Exercise 4

Learning about the Internet

You now know your computer's IP address (exercise 1), and how your computer uses arp (exercise 2) to find out local hardware addresses for computers connected to your local LAN. You should also know how your computer determines that an IP address is remote and how it uses a default router to start to forward packets to other networks (exercise 3) via a network of links (serial communications links leased from national telecommunication providers, e.g. BT, SPRINT) and routers forming a WAN.

In this exercsie, you will contact some remote end systems located far away on the Internet (you could use the same one that you "pinged" in exercise 3). The way in which computers communicate with local systems and remote systems is different. To communicate with a remote system your computer will first send to the default router.

To make this more interesting, try using the -c option of "ping" to collect some statistics, the "c" option specifies how many packets to send. So, "ping -c10 yahoo.com" sends ten ICMP-echo requests, and displays the time it takes to receive each reply from the ICMP echo server running on the remote computer (i.e. "yahoo.com" in this example). In windows, you should type "ping -n10 yahoo.com", since the option is "n" in this case.

An example use of this command is shown below for the web site :

ping -c10 www.yahoo.com

PING yahoo.com : ( 56 data bytes

64 bytes from icmp_seq=0 ttl=239 time=156.326 ms
64 bytes from icmp_seq=1 ttl=239 time=155.923 ms
64 bytes from icmp_seq=2 ttl=239 time=155.632 ms
64 bytes from icmp_seq=3 ttl=239 time=156.378 ms
64 bytes from icmp_seq=4 ttl=239 time=155.866 ms
64 bytes from icmp_seq=5 ttl=239 time=155.724 ms
64 bytes from icmp_seq=6 ttl=239 time=155.823 ms
64 bytes from icmp_seq=7 ttl=239 time=156.004 ms
64 bytes from icmp_seq=8 ttl=239 time=155.932 ms
64 bytes from icmp_seq=9 ttl=239 time=156.019 ms

--- yahoo.com ping statistics ---
10 packets transmitted, 10 packets received, 0% packet loss
round-trip min/avg/max = 155.632/155.962/156.378 ms

Each time an ICMP echo reply message is received, a single line of text is displayed. Each ICMP echo request message contains a sequence number (starting at 0) that is incremented after each transmission, that your computer can use to keep track of which packets were sent when. The displayed text also shows the sequence number in received packets (so you can see the order in which the reply messages were received), and the measured round trip time (in milliseconds).

Contacting remote sites from your computer

Use the Ping program to examine whether some remote sites are reachable from your computer. Here are some addresses to try. Be sure to specify that you would like statistics (-c) and that you are to send only ten (10) messages .


ping -c10 space.mit.edu

ping -c10 www.nasa.gov

ping -c10 cs.wisc.edu

Do you always get a reply when you send an ICMP echo-request?

The loss of an IP packet may be discovered by a discontinuity in the sequence numbers of received ICMP echo reply messages. The summary at the end of the test also records the percentage of IP packets that were not replied to.

Is it acceptable for packets to be lost?

You'll probably now realise the implications of the IP network service being a best effort service (i.e. that IP does not provide reliable delivery of packets through the internet). Since ICMP is a connection-less protocol, it does not perform retransmission of any lost IP packets (i.e. it is not reliable).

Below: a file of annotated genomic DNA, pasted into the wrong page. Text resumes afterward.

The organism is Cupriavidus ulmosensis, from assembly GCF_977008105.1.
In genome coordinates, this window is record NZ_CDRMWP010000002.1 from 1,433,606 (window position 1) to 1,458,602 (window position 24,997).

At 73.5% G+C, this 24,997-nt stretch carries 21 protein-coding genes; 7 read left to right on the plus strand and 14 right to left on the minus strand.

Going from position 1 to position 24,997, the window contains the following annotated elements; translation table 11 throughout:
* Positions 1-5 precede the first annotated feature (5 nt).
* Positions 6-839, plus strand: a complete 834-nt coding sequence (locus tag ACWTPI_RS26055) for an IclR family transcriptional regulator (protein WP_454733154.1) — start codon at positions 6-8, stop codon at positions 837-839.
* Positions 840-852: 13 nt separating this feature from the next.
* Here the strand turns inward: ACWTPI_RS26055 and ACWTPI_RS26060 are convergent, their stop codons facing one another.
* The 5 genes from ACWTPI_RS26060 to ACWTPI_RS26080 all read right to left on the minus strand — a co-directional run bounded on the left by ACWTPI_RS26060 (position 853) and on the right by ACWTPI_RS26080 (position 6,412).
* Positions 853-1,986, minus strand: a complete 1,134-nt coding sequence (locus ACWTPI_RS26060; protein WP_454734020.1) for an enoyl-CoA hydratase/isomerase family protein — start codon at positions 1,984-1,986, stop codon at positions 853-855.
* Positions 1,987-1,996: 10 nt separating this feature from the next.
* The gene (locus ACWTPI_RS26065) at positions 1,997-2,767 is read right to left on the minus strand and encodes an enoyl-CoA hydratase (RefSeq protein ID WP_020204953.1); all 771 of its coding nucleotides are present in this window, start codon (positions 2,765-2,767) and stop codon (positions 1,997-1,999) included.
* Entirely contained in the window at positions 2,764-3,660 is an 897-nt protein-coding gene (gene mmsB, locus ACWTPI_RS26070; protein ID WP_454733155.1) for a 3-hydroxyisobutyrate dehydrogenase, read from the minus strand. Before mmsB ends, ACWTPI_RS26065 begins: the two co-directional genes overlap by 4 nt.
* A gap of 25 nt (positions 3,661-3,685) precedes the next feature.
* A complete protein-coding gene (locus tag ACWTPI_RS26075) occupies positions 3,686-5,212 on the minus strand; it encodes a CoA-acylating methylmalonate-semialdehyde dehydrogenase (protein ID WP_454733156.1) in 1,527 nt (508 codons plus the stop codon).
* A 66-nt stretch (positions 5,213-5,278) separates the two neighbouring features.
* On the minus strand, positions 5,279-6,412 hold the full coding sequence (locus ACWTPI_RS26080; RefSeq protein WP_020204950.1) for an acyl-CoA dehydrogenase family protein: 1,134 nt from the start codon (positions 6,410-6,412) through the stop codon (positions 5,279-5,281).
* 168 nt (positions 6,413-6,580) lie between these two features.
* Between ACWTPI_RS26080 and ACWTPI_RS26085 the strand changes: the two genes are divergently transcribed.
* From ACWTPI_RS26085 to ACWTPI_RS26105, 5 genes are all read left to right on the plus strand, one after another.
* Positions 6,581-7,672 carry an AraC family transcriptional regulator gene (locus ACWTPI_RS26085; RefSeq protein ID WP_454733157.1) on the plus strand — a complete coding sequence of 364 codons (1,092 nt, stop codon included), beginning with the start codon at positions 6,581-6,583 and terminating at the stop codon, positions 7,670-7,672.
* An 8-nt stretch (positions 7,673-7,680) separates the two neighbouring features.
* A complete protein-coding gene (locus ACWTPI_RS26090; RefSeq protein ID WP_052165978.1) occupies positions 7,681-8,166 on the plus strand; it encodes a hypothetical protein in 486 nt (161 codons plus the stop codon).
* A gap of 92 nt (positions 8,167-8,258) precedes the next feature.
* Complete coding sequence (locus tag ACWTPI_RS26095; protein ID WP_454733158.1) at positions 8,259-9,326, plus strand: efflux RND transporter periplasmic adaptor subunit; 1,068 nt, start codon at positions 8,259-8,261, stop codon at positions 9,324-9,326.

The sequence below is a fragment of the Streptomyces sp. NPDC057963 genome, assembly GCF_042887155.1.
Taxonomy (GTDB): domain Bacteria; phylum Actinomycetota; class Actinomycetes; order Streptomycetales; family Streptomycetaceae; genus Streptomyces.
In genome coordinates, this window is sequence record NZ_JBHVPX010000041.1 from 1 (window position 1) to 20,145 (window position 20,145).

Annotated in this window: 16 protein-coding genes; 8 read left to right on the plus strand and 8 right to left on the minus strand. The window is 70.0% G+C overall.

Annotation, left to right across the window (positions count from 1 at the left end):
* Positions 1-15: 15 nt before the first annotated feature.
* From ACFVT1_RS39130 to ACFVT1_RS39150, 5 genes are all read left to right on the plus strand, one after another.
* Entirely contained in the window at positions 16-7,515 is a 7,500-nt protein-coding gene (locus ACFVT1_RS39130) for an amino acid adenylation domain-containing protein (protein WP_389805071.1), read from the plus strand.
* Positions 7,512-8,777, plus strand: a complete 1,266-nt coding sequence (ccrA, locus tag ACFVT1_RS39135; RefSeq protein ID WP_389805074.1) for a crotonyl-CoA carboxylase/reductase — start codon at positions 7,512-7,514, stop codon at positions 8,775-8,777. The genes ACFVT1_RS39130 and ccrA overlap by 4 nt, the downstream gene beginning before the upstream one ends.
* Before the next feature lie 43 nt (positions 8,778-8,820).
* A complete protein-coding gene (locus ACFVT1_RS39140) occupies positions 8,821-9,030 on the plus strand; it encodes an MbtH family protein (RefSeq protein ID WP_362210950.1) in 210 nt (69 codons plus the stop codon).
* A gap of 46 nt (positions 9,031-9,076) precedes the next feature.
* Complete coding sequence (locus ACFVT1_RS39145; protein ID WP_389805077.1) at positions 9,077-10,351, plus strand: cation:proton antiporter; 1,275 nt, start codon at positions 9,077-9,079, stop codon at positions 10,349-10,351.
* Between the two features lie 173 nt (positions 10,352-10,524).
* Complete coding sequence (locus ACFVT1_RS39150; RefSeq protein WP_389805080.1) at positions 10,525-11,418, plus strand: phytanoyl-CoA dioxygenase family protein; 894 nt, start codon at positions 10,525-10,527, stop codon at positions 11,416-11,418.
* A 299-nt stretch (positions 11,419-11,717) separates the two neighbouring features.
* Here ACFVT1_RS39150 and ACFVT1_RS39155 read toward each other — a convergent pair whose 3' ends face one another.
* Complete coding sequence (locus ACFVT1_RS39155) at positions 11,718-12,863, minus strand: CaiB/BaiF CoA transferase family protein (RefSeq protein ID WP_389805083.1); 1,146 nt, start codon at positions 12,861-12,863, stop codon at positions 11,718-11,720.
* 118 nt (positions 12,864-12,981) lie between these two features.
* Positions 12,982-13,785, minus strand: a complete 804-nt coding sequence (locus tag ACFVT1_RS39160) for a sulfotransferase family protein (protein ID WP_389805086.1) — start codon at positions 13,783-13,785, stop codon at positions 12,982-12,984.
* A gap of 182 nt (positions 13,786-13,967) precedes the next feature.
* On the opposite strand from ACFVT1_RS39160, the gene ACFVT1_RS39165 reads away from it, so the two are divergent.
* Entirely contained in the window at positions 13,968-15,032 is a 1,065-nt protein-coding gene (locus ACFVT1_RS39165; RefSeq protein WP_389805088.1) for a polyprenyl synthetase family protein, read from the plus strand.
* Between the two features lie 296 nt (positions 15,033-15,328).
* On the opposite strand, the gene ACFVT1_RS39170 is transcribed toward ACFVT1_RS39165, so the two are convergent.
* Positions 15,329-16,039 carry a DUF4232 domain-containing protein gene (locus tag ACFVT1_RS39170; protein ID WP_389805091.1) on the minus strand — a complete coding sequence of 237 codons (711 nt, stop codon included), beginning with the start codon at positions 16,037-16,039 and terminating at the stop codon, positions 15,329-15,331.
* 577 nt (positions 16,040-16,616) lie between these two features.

Some sites choose not to respond to all ICMP messages (or not to respond to any at all). Two reaons for this are:

More things to think about.

The results you get when you use ping to test the network may well depend on the time of day when you do the exercise. The time taken to receive a reply measures the distance in "cyber space" to the destination - this need not have a relationship to the actual distance to the destination. It is a combination of the network load, the transmission speed, and the loading of the destination host.

Another program: Finger

"Finger" is the simplest server program (apart from an ICMP echo server) that is run by computers connected to the Internet. Finger uses a complete set of protocols corresponding to the entire OSI reference model and operates only in End Systems (not generally in routers). It relies upon the transport protocol provided by TCP. Many sites use finger to supply information about users or to provide information about particular subjects.

You may like to contact the finger server at the remote sites that you have just contacted. The following finger server is also (usually) available and displays the contents of today's press release from NASA.


finger nasanews@space.mit.edu

A well known finger server used to run at the University Wisconsin, in the USA. This finger server provides instructions on the use of a "coke server" - a coca-cola machine connected to the Internet, which allows users to determine whether coke is available, and the temperature of the cans in the machine which are about to be dispensed. Some coke servers also debit the computer account of the users. This perhaps isn't much use when you're in Aberdeen (as far as I know there isn't a coke server for the engineering department's vending machine!). You could see if it is still working by typing:

finger coke@cs.wisc.edu

There are many other interesting and useful places, one that you may have "pinged" is the server for the visible human project which displays information about a project to provide in-depth on-line information about the human anatomy.




Gorry Fairhurst, - School of Engineering, University of Aberdeen, Scotland, UK.

email: G.Fairhurst(at)eng.abdn.ac.uk - Date: 10/11/1995 Revised: 7/10/2003